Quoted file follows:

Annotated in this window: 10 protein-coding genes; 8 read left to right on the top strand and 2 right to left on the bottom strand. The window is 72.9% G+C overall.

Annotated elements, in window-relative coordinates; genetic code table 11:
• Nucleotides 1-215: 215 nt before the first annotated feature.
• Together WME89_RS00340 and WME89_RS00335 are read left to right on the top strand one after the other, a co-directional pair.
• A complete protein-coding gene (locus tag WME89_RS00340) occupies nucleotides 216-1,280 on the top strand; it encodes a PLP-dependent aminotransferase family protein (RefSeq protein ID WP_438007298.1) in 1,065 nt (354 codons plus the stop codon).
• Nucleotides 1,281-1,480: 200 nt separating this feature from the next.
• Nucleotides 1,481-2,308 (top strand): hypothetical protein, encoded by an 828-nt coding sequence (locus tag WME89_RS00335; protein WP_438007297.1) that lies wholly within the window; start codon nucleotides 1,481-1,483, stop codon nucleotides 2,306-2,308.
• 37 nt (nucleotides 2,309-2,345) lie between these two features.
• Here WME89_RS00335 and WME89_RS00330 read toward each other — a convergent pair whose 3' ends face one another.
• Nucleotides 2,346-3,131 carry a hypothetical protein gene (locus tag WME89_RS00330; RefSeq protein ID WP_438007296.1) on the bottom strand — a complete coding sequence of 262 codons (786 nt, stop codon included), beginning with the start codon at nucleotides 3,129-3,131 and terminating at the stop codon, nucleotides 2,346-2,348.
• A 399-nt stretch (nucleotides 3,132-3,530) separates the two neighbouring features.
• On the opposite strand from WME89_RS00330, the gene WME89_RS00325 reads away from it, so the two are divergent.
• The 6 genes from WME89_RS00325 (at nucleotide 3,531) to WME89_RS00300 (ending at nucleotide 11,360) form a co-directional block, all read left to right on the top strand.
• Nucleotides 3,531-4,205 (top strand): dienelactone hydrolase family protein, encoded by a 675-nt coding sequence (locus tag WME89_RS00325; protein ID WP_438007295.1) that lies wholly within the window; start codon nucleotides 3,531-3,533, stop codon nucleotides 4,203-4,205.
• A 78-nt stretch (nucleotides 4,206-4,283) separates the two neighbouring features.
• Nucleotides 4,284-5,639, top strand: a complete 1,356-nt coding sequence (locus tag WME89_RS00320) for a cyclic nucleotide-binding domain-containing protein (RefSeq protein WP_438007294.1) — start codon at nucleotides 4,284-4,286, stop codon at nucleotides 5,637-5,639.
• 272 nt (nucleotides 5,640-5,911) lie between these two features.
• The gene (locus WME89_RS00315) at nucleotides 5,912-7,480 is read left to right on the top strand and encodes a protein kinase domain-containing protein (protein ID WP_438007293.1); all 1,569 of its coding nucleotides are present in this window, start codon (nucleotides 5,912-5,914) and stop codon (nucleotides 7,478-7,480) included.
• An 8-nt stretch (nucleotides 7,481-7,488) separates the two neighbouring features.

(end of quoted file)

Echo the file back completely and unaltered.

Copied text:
Annotated in this window: 10 protein-coding genes; 8 read left to right on the top strand and 2 right to left on the bottom strand. The window is 72.9% G+C overall.

Annotated elements, in window-relative coordinates; genetic code table 11:
• Nucleotides 1-215: 215 nt before the first annotated feature.
• Together WME89_RS00340 and WME89_RS00335 are read left to right on the top strand one after the other, a co-directional pair.
• A complete protein-coding gene (locus tag WME89_RS00340) occupies nucleotides 216-1,280 on the top strand; it encodes a PLP-dependent aminotransferase family protein (RefSeq protein ID WP_438007298.1) in 1,065 nt (354 codons plus the stop codon).
• Nucleotides 1,281-1,480: 200 nt separating this feature from the next.
• Nucleotides 1,481-2,308 (top strand): hypothetical protein, encoded by an 828-nt coding sequence (locus tag WME89_RS00335; protein WP_438007297.1) that lies wholly within the window; start codon nucleotides 1,481-1,483, stop codon nucleotides 2,306-2,308.
• 37 nt (nucleotides 2,309-2,345) lie between these two features.
• Here WME89_RS00335 and WME89_RS00330 read toward each other — a convergent pair whose 3' ends face one another.
• Nucleotides 2,346-3,131 carry a hypothetical protein gene (locus tag WME89_RS00330; RefSeq protein ID WP_438007296.1) on the bottom strand — a complete coding sequence of 262 codons (786 nt, stop codon included), beginning with the start codon at nucleotides 3,129-3,131 and terminating at the stop codon, nucleotides 2,346-2,348.
• A 399-nt stretch (nucleotides 3,132-3,530) separates the two neighbouring features.
• On the opposite strand from WME89_RS00330, the gene WME89_RS00325 reads away from it, so the two are divergent.
• The 6 genes from WME89_RS00325 (at nucleotide 3,531) to WME89_RS00300 (ending at nucleotide 11,360) form a co-directional block, all read left to right on the top strand.
• Nucleotides 3,531-4,205 (top strand): dienelactone hydrolase family protein, encoded by a 675-nt coding sequence (locus tag WME89_RS00325; protein ID WP_438007295.1) that lies wholly within the window; start codon nucleotides 3,531-3,533, stop codon nucleotides 4,203-4,205.
• A 78-nt stretch (nucleotides 4,206-4,283) separates the two neighbouring features.
• Nucleotides 4,284-5,639, top strand: a complete 1,356-nt coding sequence (locus tag WME89_RS00320) for a cyclic nucleotide-binding domain-containing protein (RefSeq protein WP_438007294.1) — start codon at nucleotides 4,284-4,286, stop codon at nucleotides 5,637-5,639.
• 272 nt (nucleotides 5,640-5,911) lie between these two features.
• The gene (locus WME89_RS00315) at nucleotides 5,912-7,480 is read left to right on the top strand and encodes a protein kinase domain-containing protein (protein ID WP_438007293.1); all 1,569 of its coding nucleotides are present in this window, start codon (nucleotides 5,912-5,914) and stop codon (nucleotides 7,478-7,480) included.
• An 8-nt stretch (nucleotides 7,481-7,488) separates the two neighbouring features.